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Vietnamese buddhist sour soup

When I think of healthy food I think of this soup. It is a super simple soup to make but has great flavour. Buddhist cooking has always been quick and easy but is also known for its nutritional value. This soup is a great example of that style of cuisine.

The soup flashes with tartness from the tamarind but the flavours change to herb and it finishes with a gentle spice. The pineapple adds a touch of sweetness that makes this soup so addictive. The light broth is very flavourful and packed with nutrition from all the vegetables and herbs. I love to add edamame beans to this soup, it adds colour and a wonderful flavour, but it was not in the original recipe.

This is a soup for everyday healthy living, but also when you are sick.

This was the first cookbook I bought by Naomi Daguid, and was immediately transported to wonderful meals at small tables across Thailand, Vietnam, Laos and Cambodia. A wonderful collection of recipes in a beautiful, coffeei-table cookbook, mine stays in the kitchen! There are tons of recipes to explore, and lots of anecdotes and stories to tie the cuisine to the land and culture. One of my favourite cookbooks!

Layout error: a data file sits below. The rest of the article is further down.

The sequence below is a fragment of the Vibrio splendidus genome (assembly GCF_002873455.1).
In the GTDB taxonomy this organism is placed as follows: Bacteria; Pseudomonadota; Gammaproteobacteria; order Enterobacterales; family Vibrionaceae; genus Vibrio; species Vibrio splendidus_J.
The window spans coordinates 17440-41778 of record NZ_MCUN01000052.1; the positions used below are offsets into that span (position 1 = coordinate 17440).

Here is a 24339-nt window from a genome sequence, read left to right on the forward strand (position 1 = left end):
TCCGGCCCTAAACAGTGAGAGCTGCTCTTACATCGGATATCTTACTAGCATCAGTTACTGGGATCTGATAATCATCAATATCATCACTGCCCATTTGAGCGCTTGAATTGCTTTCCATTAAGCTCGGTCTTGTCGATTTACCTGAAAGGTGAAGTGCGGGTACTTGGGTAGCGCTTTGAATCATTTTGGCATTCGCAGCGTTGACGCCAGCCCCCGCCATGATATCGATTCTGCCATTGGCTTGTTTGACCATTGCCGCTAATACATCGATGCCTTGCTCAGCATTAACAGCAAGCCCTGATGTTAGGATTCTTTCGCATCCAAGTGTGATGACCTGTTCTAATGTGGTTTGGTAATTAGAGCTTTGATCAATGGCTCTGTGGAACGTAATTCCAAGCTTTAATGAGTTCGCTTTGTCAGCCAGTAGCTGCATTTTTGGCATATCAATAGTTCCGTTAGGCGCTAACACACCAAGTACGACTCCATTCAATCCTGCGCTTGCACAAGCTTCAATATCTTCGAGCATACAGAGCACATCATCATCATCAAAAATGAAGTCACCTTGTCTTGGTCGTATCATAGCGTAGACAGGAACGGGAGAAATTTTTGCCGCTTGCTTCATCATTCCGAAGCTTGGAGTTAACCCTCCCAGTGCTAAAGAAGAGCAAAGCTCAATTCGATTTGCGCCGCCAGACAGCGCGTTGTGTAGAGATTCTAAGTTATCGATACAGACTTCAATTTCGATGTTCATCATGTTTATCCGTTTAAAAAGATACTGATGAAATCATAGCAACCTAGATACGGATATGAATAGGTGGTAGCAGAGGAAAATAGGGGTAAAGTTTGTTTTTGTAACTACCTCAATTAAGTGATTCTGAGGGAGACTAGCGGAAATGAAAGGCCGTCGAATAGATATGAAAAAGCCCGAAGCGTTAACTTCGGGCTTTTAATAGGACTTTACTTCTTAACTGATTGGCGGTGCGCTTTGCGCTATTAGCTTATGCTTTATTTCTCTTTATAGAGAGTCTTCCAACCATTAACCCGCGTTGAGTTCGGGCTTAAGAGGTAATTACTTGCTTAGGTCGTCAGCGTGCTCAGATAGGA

For more recipes from this book click here.


Ingredients:

2-3 tablespoons tamarind paste

5 cups water

1 generous cup pineapple cut into small chunks

2 medium tomatoes cut into small wedges

3 tablespoons sugar

1 boxes firm tofu

2 - 3 baby bok choi or 1/2 cup Napa cabbage

1/4 cup edamame (optional)

1 teaspoon soy sauce

Salt, as needed

Garnish

Cilantro, minced

2-3 Thai Chillies, minced

Bean sprouts

Basil leaves, roughly torn

Fried shallots

Add water, tamarind pulp, tomato and pineapple and bring to a boil. Bring to a boil and simmer for 6 minutes. and add the sugar, salt and tofu and simmer gently for 2 more minutes.


Add the soy sauce and simmer for 1 minute. Turn off the heat. The tomatoes should still be whole and barely cooked.


When ready to serve, heat up and add the bok choi and allow to sit for 2-3 hours to allow the flavours to mingle. Serve in bowls with all the garnishes so that each guest can top the soup to their liking.

Note: To fry the shallots, thinly slice them and sauté in 1-2 tablespoons of oil till a light brown. Remove and drain on paper towels.

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